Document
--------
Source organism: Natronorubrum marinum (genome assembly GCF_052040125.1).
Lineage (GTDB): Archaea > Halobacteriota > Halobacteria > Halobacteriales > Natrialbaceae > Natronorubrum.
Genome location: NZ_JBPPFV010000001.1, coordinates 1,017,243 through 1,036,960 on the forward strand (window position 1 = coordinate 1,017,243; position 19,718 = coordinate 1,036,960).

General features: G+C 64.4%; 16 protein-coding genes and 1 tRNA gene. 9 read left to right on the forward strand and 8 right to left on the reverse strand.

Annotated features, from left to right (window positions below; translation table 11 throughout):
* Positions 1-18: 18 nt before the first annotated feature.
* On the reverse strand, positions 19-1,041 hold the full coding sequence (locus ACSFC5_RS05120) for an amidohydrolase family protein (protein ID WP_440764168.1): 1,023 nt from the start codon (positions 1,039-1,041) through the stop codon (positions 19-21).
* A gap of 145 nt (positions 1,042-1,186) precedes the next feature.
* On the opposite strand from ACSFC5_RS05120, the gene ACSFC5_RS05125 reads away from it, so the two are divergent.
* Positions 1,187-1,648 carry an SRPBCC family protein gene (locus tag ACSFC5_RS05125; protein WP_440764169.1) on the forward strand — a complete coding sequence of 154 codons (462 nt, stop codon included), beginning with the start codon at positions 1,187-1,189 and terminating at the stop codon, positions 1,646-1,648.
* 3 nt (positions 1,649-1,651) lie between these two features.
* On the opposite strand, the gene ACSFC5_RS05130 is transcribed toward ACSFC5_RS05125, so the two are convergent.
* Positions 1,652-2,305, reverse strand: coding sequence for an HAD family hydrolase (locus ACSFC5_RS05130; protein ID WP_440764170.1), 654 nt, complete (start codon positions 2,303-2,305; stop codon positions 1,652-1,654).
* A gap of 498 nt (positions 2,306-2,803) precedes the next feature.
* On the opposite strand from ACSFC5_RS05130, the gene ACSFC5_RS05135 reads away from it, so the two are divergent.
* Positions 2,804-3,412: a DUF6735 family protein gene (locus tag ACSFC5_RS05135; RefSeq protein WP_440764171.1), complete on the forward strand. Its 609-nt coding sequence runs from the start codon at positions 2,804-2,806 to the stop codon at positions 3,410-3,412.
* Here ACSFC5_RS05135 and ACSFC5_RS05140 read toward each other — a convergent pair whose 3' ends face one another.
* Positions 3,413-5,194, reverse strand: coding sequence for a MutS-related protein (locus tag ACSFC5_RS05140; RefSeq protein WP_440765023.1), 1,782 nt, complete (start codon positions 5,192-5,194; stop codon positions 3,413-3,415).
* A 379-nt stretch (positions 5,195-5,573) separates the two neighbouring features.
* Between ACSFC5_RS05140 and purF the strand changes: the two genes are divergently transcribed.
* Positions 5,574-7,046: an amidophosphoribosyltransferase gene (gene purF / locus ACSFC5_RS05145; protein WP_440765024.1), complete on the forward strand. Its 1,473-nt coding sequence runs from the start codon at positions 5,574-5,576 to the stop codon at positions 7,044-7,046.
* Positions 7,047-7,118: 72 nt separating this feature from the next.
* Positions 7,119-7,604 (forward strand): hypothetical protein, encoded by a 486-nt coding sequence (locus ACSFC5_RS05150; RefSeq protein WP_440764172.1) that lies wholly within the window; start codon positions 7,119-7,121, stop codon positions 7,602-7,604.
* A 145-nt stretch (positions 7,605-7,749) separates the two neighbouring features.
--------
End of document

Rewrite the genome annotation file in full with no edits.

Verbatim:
Source organism: Natronorubrum marinum (genome assembly GCF_052040125.1).
Lineage (GTDB): Archaea > Halobacteriota > Halobacteria > Halobacteriales > Natrialbaceae > Natronorubrum.
Genome location: NZ_JBPPFV010000001.1, coordinates 1,017,243 through 1,036,960 on the forward strand (window position 1 = coordinate 1,017,243; position 19,718 = coordinate 1,036,960).

General features: G+C 64.4%; 16 protein-coding genes and 1 tRNA gene. 9 read left to right on the forward strand and 8 right to left on the reverse strand.

Annotated features, from left to right (window positions below; translation table 11 throughout):
* Positions 1-18: 18 nt before the first annotated feature.
* On the reverse strand, positions 19-1,041 hold the full coding sequence (locus ACSFC5_RS05120) for an amidohydrolase family protein (protein ID WP_440764168.1): 1,023 nt from the start codon (positions 1,039-1,041) through the stop codon (positions 19-21).
* A gap of 145 nt (positions 1,042-1,186) precedes the next feature.
* On the opposite strand from ACSFC5_RS05120, the gene ACSFC5_RS05125 reads away from it, so the two are divergent.
* Positions 1,187-1,648 carry an SRPBCC family protein gene (locus tag ACSFC5_RS05125; protein WP_440764169.1) on the forward strand — a complete coding sequence of 154 codons (462 nt, stop codon included), beginning with the start codon at positions 1,187-1,189 and terminating at the stop codon, positions 1,646-1,648.
* 3 nt (positions 1,649-1,651) lie between these two features.
* On the opposite strand, the gene ACSFC5_RS05130 is transcribed toward ACSFC5_RS05125, so the two are convergent.
* Positions 1,652-2,305, reverse strand: coding sequence for an HAD family hydrolase (locus ACSFC5_RS05130; protein ID WP_440764170.1), 654 nt, complete (start codon positions 2,303-2,305; stop codon positions 1,652-1,654).
* A gap of 498 nt (positions 2,306-2,803) precedes the next feature.
* On the opposite strand from ACSFC5_RS05130, the gene ACSFC5_RS05135 reads away from it, so the two are divergent.
* Positions 2,804-3,412: a DUF6735 family protein gene (locus tag ACSFC5_RS05135; RefSeq protein WP_440764171.1), complete on the forward strand. Its 609-nt coding sequence runs from the start codon at positions 2,804-2,806 to the stop codon at positions 3,410-3,412.
* Here ACSFC5_RS05135 and ACSFC5_RS05140 read toward each other — a convergent pair whose 3' ends face one another.
* Positions 3,413-5,194, reverse strand: coding sequence for a MutS-related protein (locus tag ACSFC5_RS05140; RefSeq protein WP_440765023.1), 1,782 nt, complete (start codon positions 5,192-5,194; stop codon positions 3,413-3,415).
* A 379-nt stretch (positions 5,195-5,573) separates the two neighbouring features.
* Between ACSFC5_RS05140 and purF the strand changes: the two genes are divergently transcribed.
* Positions 5,574-7,046: an amidophosphoribosyltransferase gene (gene purF / locus ACSFC5_RS05145; protein WP_440765024.1), complete on the forward strand. Its 1,473-nt coding sequence runs from the start codon at positions 5,574-5,576 to the stop codon at positions 7,044-7,046.
* Positions 7,047-7,118: 72 nt separating this feature from the next.
* Positions 7,119-7,604 (forward strand): hypothetical protein, encoded by a 486-nt coding sequence (locus ACSFC5_RS05150; RefSeq protein WP_440764172.1) that lies wholly within the window; start codon positions 7,119-7,121, stop codon positions 7,602-7,604.
* A 145-nt stretch (positions 7,605-7,749) separates the two neighbouring features.